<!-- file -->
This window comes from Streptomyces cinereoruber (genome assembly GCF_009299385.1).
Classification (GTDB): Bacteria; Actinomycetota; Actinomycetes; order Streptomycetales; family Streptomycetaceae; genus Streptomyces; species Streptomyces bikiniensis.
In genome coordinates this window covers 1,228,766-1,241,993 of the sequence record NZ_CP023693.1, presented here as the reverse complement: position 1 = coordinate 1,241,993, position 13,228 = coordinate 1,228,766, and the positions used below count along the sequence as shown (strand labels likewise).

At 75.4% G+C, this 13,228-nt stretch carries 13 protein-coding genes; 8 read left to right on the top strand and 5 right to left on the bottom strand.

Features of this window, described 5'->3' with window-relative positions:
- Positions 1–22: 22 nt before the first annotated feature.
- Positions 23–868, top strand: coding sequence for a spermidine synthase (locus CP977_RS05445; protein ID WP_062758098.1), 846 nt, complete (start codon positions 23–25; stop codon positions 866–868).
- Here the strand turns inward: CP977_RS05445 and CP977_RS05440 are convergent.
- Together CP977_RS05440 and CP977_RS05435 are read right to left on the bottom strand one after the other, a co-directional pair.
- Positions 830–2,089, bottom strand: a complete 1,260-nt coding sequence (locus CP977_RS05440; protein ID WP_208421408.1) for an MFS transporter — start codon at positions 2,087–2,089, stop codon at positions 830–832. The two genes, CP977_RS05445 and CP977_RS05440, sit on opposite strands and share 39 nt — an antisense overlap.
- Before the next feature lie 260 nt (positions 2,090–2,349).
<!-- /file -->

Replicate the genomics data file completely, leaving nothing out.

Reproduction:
This window comes from Streptomyces cinereoruber (genome assembly GCF_009299385.1).
Classification (GTDB): Bacteria; Actinomycetota; Actinomycetes; order Streptomycetales; family Streptomycetaceae; genus Streptomyces; species Streptomyces bikiniensis.
In genome coordinates this window covers 1,228,766-1,241,993 of the sequence record NZ_CP023693.1, presented here as the reverse complement: position 1 = coordinate 1,241,993, position 13,228 = coordinate 1,228,766, and the positions used below count along the sequence as shown (strand labels likewise).

At 75.4% G+C, this 13,228-nt stretch carries 13 protein-coding genes; 8 read left to right on the top strand and 5 right to left on the bottom strand.

Features of this window, described 5'->3' with window-relative positions:
- Positions 1–22: 22 nt before the first annotated feature.
- Positions 23–868, top strand: coding sequence for a spermidine synthase (locus CP977_RS05445; protein ID WP_062758098.1), 846 nt, complete (start codon positions 23–25; stop codon positions 866–868).
- Here the strand turns inward: CP977_RS05445 and CP977_RS05440 are convergent.
- Together CP977_RS05440 and CP977_RS05435 are read right to left on the bottom strand one after the other, a co-directional pair.
- Positions 830–2,089, bottom strand: a complete 1,260-nt coding sequence (locus CP977_RS05440; protein ID WP_208421408.1) for an MFS transporter — start codon at positions 2,087–2,089, stop codon at positions 830–832. The two genes, CP977_RS05445 and CP977_RS05440, sit on opposite strands and share 39 nt — an antisense overlap.
- Before the next feature lie 260 nt (positions 2,090–2,349).